Nagios PlugIn Architecture

The power of Nagios NMS is in its plug-in architecture. All check commands are external utilities that can be written in any languageā€”C, Python, Ruby, Perl and so on. The plug-ins communicate with the Nagios system by means of OS return codes and the standard input/output mechanism. In other words, Nagios has a predefined set of return codes that the check scripts must return. The return code dictates what the new service state should be set to. All return codes and the corresponding service states are listed in Table 8-1.

Table 8-1. Nagios Plug-In Return Codes

Return Code Service State

0 OK. The service is in a perfectly healthy condition.

1 WARNING. The service is available but is dangerously close to the critical condition.

2 CRITICAL. The service is not available.

3 UNKNOWN. It's not possible to determine the state of the service.

In addition to the return code, a plug-in should also print at least one line to the standard output. This printed string should contain a mandatory status text followed by the optional performance data string. So a simple one-line report example can be:

WebSite OK

This text will be appended to the status report message in the Nagios GUI. Similarly, with the performance data appended, it would look like this:

WebSite OK | response_time=1.2

The performance data part then is available through the built-in Nagios macros and can be used to plot the graphs. More information about using the performance data parameter is available at http://nagios.sourceforge.net/docs/3_0/perfdata.html.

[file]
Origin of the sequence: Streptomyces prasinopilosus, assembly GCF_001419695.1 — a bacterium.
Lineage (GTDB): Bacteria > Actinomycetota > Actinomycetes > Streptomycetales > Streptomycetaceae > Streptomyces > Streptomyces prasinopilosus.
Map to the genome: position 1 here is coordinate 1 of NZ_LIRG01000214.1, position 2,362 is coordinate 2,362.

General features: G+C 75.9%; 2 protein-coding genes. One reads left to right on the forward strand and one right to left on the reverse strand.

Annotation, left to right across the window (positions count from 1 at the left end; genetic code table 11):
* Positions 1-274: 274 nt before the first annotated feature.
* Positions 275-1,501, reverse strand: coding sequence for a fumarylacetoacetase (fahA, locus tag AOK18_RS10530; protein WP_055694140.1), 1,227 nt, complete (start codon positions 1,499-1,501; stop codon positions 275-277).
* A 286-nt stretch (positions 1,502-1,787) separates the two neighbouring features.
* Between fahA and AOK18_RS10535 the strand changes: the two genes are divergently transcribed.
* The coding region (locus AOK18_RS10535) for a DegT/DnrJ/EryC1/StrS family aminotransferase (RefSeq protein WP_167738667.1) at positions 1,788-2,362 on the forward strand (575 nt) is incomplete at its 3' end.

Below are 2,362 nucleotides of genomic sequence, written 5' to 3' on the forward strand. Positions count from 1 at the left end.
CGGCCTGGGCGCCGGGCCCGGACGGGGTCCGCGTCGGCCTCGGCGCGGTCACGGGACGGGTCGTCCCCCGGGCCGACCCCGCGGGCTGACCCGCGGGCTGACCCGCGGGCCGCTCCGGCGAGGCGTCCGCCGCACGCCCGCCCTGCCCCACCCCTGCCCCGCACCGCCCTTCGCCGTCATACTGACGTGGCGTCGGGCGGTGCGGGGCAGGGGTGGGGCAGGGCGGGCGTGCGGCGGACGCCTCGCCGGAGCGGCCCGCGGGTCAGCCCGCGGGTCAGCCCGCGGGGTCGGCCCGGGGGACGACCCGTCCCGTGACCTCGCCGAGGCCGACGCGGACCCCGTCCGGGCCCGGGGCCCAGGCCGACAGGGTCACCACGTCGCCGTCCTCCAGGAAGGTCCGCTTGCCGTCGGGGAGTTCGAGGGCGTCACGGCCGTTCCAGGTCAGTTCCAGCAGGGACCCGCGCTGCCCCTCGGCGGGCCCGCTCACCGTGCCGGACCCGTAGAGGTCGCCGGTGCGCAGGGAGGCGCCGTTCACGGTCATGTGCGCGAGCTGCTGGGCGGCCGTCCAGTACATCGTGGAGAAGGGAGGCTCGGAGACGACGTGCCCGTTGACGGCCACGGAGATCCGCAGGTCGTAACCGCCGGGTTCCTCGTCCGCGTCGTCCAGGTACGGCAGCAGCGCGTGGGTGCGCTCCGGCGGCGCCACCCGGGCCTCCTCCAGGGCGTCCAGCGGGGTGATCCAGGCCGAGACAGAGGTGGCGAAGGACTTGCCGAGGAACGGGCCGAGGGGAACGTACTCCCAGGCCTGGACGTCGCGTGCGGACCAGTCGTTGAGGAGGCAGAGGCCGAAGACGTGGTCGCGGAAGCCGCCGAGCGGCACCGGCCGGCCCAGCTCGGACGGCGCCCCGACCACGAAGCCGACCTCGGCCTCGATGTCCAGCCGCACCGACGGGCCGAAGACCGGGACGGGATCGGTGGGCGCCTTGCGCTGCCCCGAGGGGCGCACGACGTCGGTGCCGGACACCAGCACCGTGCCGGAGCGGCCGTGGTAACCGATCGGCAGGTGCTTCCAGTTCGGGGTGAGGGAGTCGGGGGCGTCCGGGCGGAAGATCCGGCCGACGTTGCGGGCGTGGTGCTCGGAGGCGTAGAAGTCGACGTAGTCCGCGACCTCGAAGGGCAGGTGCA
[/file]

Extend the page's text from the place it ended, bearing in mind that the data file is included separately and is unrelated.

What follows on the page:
When you write a new plug-in, you must provision it first in the configuration files, so that Nagios knows where to find it. Conventionally, all plug-ins are stored in /usr/lib/nagios/plug-ins.

Once you've written a check script you must define it in the command. cfg configuration file, which can be found in /etc/nagios/objects/. The actual location may be different depending on how you installed Nagios. Here is an example of a check definition:

define command {

command_name check_local_disk command_line $USER1$/check_disk -w $ARG1$ -c $ARG2$ -p $ARG3$

When you define a service or a host, you now can refer to this check with the check_local_disk name. The actual executable is $USER1$/check_disk and accepts three arguments. Following is an example of the service definition that uses this check and passes all three parameters to it:

define service { use host_name service_description check_command

local-service localhost

Root Partition check local disk!10%!5%!/

The $USER1$ macro that you've seen earlier in the command-line definition simply refers to the plug-ins directory and is defined in /etc/nagios/private/resource. cfg as $USER1$=/usr/lib/nagios/plugins.

If you want, you can define a new macro and use it with your check scripts. This way, you'll separate the packaged scripts from your own, and it becomes easier to maintain. I recommend doing this for check scripts that have a complicated structure with external configuration files or other dependencies.

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